News & Events
May 14, 2021
Virtual town Hall: Moral Injury in Public Safety Occupations
Date & Time- June 10, 2021 11:00 am CST (1:00 pm EST)
Moral Injury (MI) is a type of psychological stress response. This response may include feelings of guilt, shame, anger, betrayal and the loss of self that may arise from exposure to potentially morally injurious events (PMIEs.) PMIEs may be the result of an action the person perpetrates, fails to prevent, or witnesses. If left unaddressed, these events can lead to MI.
While studies of MI began with military personnel and Veterans, researchers and mental health professionals are now highlighting that PSP likely also experience MI. PSP may experience MI due to regular exposure to distressing situations in which they may not be able to uphold their values, prevent harm, or keep people safe. These difficulties may intensify in the COVID-19 context given the unprecedented size and scope of the pandemic and the on-the-ground challenges it continues to pose.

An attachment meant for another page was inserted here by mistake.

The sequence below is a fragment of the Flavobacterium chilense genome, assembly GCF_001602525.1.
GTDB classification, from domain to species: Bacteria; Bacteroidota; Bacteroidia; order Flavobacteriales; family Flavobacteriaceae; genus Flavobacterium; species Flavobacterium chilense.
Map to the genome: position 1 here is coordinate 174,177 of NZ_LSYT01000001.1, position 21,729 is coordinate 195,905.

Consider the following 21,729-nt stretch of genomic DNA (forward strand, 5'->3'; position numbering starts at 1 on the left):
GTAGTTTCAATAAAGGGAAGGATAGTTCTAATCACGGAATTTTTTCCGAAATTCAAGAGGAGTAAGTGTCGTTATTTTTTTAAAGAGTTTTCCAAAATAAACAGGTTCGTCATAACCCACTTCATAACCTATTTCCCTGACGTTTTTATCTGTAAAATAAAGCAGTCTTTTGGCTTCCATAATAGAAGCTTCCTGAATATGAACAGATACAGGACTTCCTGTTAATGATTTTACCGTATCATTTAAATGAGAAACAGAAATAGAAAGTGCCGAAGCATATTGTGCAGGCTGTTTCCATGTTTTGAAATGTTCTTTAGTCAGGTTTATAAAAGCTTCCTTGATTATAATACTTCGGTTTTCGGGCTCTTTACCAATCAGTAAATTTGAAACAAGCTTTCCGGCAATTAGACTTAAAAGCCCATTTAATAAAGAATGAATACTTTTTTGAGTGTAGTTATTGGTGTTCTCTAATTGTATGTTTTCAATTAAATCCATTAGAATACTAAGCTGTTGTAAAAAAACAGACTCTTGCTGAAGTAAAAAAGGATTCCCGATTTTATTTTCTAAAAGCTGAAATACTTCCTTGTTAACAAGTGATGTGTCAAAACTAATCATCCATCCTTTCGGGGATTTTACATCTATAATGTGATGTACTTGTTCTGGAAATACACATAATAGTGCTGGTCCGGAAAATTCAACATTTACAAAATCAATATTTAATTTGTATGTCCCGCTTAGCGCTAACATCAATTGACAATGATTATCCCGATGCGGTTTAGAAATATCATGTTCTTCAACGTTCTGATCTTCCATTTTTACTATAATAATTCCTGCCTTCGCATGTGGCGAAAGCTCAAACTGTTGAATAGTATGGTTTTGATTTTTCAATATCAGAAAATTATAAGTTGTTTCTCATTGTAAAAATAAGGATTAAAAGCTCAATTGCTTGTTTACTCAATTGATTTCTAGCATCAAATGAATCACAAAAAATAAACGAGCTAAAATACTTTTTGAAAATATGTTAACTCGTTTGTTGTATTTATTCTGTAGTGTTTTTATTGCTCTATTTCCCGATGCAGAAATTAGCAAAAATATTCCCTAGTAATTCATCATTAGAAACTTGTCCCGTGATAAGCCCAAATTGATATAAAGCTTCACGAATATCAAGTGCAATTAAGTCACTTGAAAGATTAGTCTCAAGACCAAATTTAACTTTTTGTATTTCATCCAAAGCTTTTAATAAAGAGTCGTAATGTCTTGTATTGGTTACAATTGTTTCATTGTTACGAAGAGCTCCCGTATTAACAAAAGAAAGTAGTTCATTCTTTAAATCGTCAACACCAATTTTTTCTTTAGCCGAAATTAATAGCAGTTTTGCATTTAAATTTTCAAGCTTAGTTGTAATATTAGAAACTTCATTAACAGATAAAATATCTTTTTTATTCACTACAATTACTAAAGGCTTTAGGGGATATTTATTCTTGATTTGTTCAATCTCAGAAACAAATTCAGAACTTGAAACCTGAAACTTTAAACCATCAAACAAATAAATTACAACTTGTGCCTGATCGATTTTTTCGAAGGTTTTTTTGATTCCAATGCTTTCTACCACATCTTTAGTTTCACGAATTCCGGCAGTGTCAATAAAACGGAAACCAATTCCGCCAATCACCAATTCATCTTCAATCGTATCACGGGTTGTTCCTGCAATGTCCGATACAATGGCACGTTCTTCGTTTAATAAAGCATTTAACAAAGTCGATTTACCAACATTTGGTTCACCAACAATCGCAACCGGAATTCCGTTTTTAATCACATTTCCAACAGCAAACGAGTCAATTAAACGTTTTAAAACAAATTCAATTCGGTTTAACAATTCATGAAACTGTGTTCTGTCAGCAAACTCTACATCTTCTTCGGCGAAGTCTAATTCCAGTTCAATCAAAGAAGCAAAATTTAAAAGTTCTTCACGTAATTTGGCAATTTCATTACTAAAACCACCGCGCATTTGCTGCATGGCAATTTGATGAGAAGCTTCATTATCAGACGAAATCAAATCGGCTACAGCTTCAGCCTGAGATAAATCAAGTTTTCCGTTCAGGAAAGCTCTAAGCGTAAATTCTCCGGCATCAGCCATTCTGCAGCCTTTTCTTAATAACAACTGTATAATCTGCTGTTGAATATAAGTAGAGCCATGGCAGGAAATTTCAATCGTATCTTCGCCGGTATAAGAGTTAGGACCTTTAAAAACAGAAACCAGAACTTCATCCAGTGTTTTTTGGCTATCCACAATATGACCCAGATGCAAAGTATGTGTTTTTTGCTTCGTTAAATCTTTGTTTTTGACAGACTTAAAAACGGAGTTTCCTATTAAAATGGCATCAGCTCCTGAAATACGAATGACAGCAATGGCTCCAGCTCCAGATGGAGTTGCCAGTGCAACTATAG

- Understand what moral injury is and how it differs from other responses to stress and trauma
- Learn some examples of potentially morally injurious events (PMIEs) reported in research on MI in public safety settings
- Learn about the mental health outcomes associated with MI and how to recognize them in yourself and others
- Learn practical techniques and approaches to address the potential mental health impacts of PMIEs and to prevent moral injury, whether you’re on the frontline or in a leadership role.
Presenter: Fardous Hosseiny
Fardous Hosseiny is the Deputy CEO and Vice President of Research and Public Policy at the Centre of Excellence on Post Traumatic Stress Disorder (PTSD) and Related Mental Health Conditions (CoE). Previously, Fardous was the interim National Chief Executive Officer and the National Director of Research and Public Policy, at the Canadian Mental Health Association.
His research focuses on strategic policy issues related to mental health system transformation, parity legislation, substance use and addiction and mental health for newcomers and underrepresented groups.